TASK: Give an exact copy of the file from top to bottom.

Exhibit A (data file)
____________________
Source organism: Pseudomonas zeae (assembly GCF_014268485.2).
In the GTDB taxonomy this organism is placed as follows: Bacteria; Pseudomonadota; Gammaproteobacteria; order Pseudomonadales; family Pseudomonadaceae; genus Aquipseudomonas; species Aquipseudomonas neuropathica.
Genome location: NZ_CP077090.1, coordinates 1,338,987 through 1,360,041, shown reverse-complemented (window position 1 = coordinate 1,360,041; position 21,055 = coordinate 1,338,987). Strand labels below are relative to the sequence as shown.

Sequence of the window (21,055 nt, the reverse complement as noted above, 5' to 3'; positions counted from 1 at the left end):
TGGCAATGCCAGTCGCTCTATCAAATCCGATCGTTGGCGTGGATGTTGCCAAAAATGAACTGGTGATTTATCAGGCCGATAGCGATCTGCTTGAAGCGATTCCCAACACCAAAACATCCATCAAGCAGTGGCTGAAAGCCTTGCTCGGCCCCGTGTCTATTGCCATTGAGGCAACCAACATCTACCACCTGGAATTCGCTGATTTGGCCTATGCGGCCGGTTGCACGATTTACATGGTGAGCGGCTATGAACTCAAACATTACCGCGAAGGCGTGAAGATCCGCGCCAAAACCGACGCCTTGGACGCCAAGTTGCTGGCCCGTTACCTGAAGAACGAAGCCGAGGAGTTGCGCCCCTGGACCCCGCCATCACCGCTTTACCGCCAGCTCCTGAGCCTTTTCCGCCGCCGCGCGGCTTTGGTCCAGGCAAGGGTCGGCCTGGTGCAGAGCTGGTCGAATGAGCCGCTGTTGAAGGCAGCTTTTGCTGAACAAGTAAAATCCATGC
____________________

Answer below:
Source organism: Pseudomonas zeae (assembly GCF_014268485.2).
In the GTDB taxonomy this organism is placed as follows: Bacteria; Pseudomonadota; Gammaproteobacteria; order Pseudomonadales; family Pseudomonadaceae; genus Aquipseudomonas; species Aquipseudomonas neuropathica.
Genome location: NZ_CP077090.1, coordinates 1,338,987 through 1,360,041, shown reverse-complemented (window position 1 = coordinate 1,360,041; position 21,055 = coordinate 1,338,987). Strand labels below are relative to the sequence as shown.

Sequence of the window (21,055 nt, the reverse complement as noted above, 5' to 3'; positions counted from 1 at the left end):
TGGCAATGCCAGTCGCTCTATCAAATCCGATCGTTGGCGTGGATGTTGCCAAAAATGAACTGGTGATTTATCAGGCCGATAGCGATCTGCTTGAAGCGATTCCCAACACCAAAACATCCATCAAGCAGTGGCTGAAAGCCTTGCTCGGCCCCGTGTCTATTGCCATTGAGGCAACCAACATCTACCACCTGGAATTCGCTGATTTGGCCTATGCGGCCGGTTGCACGATTTACATGGTGAGCGGCTATGAACTCAAACATTACCGCGAAGGCGTGAAGATCCGCGCCAAAACCGACGCCTTGGACGCCAAGTTGCTGGCCCGTTACCTGAAGAACGAAGCCGAGGAGTTGCGCCCCTGGACCCCGCCATCACCGCTTTACCGCCAGCTCCTGAGCCTTTTCCGCCGCCGCGCGGCTTTGGTCCAGGCAAGGGTCGGCCTGGTGCAGAGCTGGTCGAATGAGCCGCTGTTGAAGGCAGCTTTTGCTGAACAAGTAAAATCCATGC